A widespread pinhead lichen in the tropics but very rare in Europe. Found in the New Forest in 2004 on a single veteran Oak tree, which fell over shortly after. However, since refound there and on a few other sites in the south west and in Ireland, on veteran Oaks and on lignum on fallen Oak trunks in old growth woodlands. Appears very rare, but likely to be overlooked in other high quality sites. Distinctive in the combination of a verrucose yellowish thallus and the C+ orange spot test.
Thallus minutely verrucose to almost immersed, greenish to yellowish green. Ascomata 0.48–0.65 mm tall, not pruinose or sometimes with a white pruina of minute crystals on the lower side of the head, 4–5.5 times as tall as the diameter of the stalk, all parts of the ascomata I–; head 0.17–0.27 mm diam., the exciple formed by dark brown, elongate and interwoven hyphae with thickened walls, or of almost isodiametric cells; hypothecium dark brown, with convex upper surface; inner surface of the exciple sometimes lined by a layer of minute crystals that appears as a yellow lining of the border of the mazaedium; stalk 90–150 μm diam., not pruinose, shining black. Asci cylindrical with uniseriate spores, 41–45 × 4.7–5.7 μm. Ascospores ellipsoidal, with a minutely uneven and cracked surface, 10.9–12.7 × 5.2–6 μm. Thallus usually C+ orange, C/UV–, K+ dull yellow, K/UV+ bright yellow, KC+ orange-red, Pd–, UV+ dark orange. Some specimens contain arthothelin, thiophanic acid, and thuringione, others arthothelin and thiophanic acid only. In addition, smaller amounts of unidentified xanthones occur. Several specimens contain only traces of unidentified compounds or have no detectable amounts of secondary substances.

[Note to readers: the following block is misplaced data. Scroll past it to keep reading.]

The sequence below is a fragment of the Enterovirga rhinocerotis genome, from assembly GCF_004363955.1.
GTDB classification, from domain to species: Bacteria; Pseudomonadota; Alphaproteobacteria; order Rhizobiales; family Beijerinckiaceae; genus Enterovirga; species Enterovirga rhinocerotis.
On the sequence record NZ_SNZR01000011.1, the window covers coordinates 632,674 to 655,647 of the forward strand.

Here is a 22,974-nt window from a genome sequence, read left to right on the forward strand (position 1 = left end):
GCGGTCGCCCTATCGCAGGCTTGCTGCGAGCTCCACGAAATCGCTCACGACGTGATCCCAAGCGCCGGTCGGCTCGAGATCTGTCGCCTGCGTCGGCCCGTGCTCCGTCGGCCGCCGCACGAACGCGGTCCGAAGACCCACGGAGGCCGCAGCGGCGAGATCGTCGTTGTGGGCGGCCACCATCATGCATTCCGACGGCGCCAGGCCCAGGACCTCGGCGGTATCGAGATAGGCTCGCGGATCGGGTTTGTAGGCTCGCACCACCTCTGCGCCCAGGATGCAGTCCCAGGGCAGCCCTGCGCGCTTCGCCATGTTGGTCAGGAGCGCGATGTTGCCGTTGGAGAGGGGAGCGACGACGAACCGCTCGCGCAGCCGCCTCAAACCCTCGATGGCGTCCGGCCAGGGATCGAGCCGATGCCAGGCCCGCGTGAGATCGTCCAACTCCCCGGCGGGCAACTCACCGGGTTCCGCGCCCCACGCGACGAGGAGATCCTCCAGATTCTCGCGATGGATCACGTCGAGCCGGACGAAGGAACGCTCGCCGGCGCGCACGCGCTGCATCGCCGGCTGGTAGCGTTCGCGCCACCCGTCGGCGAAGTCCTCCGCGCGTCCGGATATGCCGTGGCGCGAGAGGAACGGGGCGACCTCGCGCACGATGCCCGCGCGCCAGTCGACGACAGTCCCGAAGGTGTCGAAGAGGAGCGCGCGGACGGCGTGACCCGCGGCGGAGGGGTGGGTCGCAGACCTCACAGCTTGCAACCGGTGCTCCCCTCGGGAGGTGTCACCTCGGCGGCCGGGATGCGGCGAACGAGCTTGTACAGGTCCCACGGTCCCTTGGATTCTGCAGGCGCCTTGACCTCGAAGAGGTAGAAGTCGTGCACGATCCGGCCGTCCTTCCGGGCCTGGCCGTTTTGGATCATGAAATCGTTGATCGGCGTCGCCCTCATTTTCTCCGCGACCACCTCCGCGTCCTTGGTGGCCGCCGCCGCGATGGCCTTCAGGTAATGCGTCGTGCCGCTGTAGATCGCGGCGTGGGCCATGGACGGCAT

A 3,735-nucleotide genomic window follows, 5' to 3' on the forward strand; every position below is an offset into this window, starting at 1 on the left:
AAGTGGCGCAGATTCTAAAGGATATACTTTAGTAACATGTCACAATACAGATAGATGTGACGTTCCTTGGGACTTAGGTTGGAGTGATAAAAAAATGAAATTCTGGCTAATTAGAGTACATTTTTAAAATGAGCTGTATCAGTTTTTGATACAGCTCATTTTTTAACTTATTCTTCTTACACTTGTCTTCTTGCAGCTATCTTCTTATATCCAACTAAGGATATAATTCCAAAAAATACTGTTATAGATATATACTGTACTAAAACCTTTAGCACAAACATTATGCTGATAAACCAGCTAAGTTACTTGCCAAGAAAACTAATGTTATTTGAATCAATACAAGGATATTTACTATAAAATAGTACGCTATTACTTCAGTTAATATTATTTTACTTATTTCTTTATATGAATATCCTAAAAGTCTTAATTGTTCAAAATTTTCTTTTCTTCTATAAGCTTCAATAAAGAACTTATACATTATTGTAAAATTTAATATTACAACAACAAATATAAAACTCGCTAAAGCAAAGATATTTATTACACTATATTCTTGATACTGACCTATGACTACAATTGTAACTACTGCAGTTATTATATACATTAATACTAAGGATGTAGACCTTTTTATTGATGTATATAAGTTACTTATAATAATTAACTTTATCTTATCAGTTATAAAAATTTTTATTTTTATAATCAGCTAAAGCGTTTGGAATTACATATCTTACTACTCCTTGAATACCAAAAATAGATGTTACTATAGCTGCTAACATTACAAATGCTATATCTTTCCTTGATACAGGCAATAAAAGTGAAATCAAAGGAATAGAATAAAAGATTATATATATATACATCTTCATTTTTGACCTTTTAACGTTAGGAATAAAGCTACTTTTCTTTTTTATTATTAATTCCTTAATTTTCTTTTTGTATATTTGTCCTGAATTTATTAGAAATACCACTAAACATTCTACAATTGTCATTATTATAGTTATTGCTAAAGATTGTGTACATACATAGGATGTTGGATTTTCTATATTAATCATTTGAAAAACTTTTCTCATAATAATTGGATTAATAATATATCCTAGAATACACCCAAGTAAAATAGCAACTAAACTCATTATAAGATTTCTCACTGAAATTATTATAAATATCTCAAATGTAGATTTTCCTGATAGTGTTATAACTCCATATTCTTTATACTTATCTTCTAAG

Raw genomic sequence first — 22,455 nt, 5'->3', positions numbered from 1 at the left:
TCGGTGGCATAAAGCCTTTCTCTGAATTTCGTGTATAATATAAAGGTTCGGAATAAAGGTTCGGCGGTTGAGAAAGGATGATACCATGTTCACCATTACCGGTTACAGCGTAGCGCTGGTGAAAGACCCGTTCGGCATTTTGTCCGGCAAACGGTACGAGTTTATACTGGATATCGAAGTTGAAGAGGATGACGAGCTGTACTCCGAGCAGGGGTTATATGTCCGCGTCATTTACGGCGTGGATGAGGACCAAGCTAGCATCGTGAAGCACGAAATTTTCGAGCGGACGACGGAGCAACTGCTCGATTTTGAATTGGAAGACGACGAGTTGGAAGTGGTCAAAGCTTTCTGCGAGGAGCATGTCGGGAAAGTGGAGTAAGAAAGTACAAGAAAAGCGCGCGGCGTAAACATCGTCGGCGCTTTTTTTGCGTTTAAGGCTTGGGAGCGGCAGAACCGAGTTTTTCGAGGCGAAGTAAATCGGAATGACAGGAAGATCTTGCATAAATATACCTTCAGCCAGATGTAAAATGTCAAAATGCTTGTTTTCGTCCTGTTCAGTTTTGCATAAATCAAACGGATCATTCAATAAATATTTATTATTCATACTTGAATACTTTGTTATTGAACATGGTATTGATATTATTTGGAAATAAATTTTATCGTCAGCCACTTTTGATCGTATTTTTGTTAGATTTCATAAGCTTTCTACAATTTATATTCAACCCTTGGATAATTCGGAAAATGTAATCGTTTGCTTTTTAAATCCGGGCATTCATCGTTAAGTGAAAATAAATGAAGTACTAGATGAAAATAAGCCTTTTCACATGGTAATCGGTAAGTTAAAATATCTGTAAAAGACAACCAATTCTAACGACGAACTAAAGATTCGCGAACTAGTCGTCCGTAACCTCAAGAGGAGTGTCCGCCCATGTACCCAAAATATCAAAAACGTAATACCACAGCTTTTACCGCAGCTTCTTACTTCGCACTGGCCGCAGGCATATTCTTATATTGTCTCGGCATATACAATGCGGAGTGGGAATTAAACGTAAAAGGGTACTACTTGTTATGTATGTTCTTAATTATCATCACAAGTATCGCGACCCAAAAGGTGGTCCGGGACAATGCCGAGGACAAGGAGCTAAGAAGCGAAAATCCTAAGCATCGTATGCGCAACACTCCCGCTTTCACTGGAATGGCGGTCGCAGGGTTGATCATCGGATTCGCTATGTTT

The colour and C+ orange reaction of the thallus separate this species from C. glaucellum which has similar ascomata. Calicium lenticulare also has a UV + dark orange thallus and grows on damper bark and lignum, which has caused some confusion, but this differs in the C– to + faint yellow spot test, which is also is C/UV+ bright yellow and usually has a granular thallus.
On well lit to partly shaded, easily wetted Quercus bark and lignum in old growth pasture woodlands and in parklands.
Rare, S. England (Cornwall, New Forest), Isles of Scilly, S.W. Wales (Carmarthenshire), N. Ireland (Fermanagh). Potentially elsewhere in the south west of Britian and should be looked out for.
Likely to occur in other sites in the south west, but appears rare and occurs on very few trees in the known sites and so far found mainly in high quality old growth woodlands and parklands. Appears light demanding and potential threatened by increasing shade if woods of parks become under grazed.
Britain: Critically Endangered
Cannon, P., Prieto, M., Coppins, B., Sanderson, N., Scheidegger, C. & Simkin, J. (2021). Caliciales: Caliciaceae, including the genera Acolium, Amandinea, Buellia, Calicium, Diploicia, Diplotomma, Endohyalina, Monerolechia, Orcularia, Pseudothelomma, Rinodina and Tetramelas. Revisions of British and Irish Lichens 15: 1-35.
Text by Neil A Sanderson, based Cannon et al (2021)